Windows 7 RC is now available, but Microsoft's new operating system could use a bit more tinkering to improve security.
Mikko H. Hypponen, chief research officer at F-Secure, points out that Windows 7 retains a feature in Windows Explorer, the operating system's file management application, that has allowed attackers to deceive Windows users since the Windows NT era.
Specifically, Windows Explorer provides a way to hide a file's extension. Virus writers use this feature to disguise executable files as something more innocuous, such as text files, Hypponen explains in a blog post.
By also changing the appearance of a malicious executable's icon, malware authors have a much easier time convincing users to run malicious software using social engineering techniques.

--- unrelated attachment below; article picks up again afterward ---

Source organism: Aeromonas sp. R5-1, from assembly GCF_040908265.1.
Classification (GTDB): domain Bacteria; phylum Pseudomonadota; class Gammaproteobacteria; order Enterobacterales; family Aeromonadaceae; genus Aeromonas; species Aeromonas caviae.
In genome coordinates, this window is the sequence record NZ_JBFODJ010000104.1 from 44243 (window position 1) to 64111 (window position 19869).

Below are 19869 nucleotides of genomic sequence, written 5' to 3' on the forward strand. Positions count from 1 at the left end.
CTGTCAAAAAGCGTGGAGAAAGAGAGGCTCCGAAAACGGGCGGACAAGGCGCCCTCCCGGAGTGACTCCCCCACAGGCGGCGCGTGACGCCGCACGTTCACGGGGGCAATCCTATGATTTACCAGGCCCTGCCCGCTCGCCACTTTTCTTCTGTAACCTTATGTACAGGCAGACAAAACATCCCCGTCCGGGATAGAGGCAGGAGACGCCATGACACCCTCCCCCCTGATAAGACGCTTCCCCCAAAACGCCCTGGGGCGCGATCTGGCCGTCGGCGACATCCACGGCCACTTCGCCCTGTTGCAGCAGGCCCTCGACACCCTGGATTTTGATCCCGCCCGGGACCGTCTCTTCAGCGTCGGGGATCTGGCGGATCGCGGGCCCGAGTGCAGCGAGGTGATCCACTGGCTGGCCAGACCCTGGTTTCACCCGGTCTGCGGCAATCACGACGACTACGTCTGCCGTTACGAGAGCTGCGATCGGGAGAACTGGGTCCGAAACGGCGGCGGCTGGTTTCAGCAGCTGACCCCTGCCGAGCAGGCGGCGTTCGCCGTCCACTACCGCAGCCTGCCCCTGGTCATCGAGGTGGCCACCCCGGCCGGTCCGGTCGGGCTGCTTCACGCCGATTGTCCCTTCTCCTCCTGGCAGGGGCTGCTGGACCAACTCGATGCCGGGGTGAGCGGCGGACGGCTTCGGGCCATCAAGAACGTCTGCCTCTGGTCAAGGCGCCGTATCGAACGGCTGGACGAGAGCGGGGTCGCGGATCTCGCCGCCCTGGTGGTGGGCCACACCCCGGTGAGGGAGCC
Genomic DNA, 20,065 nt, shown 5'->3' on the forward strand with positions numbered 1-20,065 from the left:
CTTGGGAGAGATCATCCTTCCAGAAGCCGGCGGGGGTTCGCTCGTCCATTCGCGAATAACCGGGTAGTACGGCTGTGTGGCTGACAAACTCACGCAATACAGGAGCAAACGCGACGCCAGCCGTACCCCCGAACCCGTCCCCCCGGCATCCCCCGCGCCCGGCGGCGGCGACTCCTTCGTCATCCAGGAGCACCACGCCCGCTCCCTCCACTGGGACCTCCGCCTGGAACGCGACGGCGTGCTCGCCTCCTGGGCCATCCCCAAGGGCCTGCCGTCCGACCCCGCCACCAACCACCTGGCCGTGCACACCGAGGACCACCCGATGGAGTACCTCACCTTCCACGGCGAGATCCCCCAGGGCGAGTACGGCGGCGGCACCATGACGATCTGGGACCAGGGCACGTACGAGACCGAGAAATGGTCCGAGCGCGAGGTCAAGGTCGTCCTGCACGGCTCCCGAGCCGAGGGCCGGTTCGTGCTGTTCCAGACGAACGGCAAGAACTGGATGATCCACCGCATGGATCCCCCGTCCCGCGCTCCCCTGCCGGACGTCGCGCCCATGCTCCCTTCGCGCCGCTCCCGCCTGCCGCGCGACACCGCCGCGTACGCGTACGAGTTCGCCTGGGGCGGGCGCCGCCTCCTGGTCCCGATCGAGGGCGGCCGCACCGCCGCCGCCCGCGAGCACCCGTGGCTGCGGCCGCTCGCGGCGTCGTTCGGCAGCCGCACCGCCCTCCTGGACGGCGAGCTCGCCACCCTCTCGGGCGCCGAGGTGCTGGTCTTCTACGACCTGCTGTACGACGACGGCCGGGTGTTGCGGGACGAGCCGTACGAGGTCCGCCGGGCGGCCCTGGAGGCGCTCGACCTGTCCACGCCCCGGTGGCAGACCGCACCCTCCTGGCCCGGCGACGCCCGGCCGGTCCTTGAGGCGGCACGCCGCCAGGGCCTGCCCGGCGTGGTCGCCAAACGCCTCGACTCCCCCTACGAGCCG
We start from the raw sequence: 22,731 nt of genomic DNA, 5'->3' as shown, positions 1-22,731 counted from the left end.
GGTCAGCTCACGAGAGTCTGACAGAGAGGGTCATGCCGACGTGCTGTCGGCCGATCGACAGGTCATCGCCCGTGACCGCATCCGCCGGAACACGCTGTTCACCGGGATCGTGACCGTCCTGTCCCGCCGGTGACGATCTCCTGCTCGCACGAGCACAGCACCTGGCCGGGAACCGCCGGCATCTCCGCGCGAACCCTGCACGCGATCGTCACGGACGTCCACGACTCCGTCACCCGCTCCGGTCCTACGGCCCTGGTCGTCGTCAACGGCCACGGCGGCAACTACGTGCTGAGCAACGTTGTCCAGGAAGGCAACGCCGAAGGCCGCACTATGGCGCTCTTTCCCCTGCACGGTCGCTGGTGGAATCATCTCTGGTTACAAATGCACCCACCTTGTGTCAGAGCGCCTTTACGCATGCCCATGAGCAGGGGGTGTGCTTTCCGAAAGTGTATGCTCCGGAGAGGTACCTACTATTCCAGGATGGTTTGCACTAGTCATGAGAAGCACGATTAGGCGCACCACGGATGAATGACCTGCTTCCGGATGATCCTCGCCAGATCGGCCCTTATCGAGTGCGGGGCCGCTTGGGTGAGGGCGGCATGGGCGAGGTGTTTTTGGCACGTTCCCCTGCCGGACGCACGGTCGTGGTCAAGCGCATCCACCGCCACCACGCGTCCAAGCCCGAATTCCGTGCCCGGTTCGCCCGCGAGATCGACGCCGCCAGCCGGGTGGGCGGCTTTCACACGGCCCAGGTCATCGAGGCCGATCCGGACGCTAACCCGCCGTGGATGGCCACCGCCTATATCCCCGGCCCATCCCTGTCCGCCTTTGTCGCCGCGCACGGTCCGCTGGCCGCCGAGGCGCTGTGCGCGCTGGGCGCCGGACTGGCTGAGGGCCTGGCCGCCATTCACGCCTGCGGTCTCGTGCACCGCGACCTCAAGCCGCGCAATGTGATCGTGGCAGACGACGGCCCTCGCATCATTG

Such an oversight might be less noteworthy were Microsoft not pushing its End-to-End Trust vision to enhance computer security. Last year at the 2008 RSA Conference, Microsoft chief research and strategy officer Craig Mundie said that it was "important that we give people the tools to empower them to make good trust choices."
Having accurate information about the nature of the files on one's computer could be said to be equally important.
At the same time, Microsoft deserves some credit for hardening Windows 7 against another attack vector, the automatic execution of files stored on removable media. Last month, Microsoft said that it had changed Windows AutoPlay so that it would no longer automatically run applications on external devices other than CD/DVD players. This will help prevent the propagation of malware like the Conficker worm through USB thumb drives.
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